As happens these days, I wrote a post this morning that, upon completion, I decided not to publish. The reason is that it will resonate with those who already get it, and will enrage those who don’t. It was about law students. It was about mentoring law students. It was about narcissistic children who believe their opinions, particularly of the quality of “lol no,” are entitled to either validity or, at worst, lengthy discussion using words of explanation that leave them with feelings of support and empowerment rather than feeling called out as morons.
The problem is that they are too often morons. The problem is that some of them are ignorant and fragile children who not only feel entitled to spew whatever nonsense is in their head, but demand that it be taken seriously and treated as valid. Except for the fact that they’re morons.
It’s no longer a situation I’m willing to suffer, and so I unceremoniously end any engagement and leave them to whatever they need to do to salvage their lost dignity. I don’t like to think of myself as a quitter, but I quit.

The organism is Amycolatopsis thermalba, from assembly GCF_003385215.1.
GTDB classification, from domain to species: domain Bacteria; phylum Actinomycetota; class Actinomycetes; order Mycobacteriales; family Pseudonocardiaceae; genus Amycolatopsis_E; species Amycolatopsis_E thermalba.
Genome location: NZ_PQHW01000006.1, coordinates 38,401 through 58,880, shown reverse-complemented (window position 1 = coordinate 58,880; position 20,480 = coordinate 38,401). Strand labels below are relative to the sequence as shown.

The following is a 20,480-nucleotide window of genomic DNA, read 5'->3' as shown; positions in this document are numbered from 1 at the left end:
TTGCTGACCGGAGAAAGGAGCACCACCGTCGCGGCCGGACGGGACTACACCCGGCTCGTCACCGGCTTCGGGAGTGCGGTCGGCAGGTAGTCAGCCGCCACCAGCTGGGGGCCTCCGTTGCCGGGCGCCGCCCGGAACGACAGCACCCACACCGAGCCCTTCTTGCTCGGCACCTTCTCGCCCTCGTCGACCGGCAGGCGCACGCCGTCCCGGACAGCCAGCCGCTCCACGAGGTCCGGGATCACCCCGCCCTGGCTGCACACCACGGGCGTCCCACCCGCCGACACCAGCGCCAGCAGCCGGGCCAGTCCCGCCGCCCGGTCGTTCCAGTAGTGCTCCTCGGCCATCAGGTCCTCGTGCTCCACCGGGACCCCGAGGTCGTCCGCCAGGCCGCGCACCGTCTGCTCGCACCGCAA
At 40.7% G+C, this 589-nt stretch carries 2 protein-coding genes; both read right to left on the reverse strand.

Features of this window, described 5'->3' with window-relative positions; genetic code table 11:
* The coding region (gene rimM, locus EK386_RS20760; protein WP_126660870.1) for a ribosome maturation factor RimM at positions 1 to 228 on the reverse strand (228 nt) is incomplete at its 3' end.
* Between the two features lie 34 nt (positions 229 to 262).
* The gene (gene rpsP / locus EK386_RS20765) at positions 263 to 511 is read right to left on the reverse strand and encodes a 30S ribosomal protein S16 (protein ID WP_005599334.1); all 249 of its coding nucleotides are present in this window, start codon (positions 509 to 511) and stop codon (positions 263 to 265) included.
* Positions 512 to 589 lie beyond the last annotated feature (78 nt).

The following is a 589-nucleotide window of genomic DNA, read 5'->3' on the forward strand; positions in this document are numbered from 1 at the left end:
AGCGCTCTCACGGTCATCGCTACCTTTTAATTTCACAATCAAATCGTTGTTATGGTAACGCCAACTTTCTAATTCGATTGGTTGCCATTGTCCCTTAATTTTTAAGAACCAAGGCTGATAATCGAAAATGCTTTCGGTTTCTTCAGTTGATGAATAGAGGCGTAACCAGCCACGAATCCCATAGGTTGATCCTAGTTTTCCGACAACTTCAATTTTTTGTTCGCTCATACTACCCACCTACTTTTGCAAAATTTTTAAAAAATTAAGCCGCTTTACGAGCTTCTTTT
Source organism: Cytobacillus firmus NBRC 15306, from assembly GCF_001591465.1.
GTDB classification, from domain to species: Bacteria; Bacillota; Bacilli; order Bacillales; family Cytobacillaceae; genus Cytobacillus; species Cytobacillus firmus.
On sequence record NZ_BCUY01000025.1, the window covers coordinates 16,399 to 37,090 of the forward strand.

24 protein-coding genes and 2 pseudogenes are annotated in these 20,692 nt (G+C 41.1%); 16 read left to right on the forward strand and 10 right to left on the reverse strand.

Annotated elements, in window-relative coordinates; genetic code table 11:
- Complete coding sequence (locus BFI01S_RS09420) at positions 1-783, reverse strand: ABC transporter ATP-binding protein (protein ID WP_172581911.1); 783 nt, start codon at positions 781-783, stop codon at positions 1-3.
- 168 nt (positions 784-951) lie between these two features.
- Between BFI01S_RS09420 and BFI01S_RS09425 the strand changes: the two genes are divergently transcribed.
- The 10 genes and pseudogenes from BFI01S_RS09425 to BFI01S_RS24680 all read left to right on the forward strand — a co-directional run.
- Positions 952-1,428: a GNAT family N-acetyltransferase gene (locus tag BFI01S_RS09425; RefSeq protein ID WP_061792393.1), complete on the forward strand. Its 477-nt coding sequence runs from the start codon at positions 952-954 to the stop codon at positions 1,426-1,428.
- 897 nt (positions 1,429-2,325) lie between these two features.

One joke is that you can’t teach a pig to sing. Another is that you can’t fix stupid. But the reality is that some of these law students will eventually become lawyers, and they will be terrible lawyers. Not because they aren’t smart enough, particularly since it doesn’t take a genius to be a lawyer. Not because they don’t care enough, as they gush empathy out of every pore. But because they are too arrogant and narcissistic to realize that the practice of law is not about their fragility, their emotional need for validation, but about serving clients.
But they won’t be persuaded. They will get confirmation from their cohort of passionate gnats, and the handful of woke, if none too bright, lawyers dedicated to the mutual circle jerk of unwarranted self-esteem. And they will not miss me. I no longer wish to waste my time on these children.
I quit and will instead spend my limited time and attention only on those law students who show the potential to someday care more about clients than they do about themselves. Not the virtue-signaling way, but for real. The rest just disappear from my screen, and can take whatever comfort they like in my non-response to their idiocy. I should care, but I don’t. And so there is no reason to publish my post to explain the problem to those whose only reaction will be denial, deflection and anger. I wish you well, but you will have to grow up without me.
I will continue to spend my time with law students and young lawyers who show promise, who show the desire to serve their clients and hone their skills. For all those law students and baby lawyers who think they know better, you’re on your own. I quit.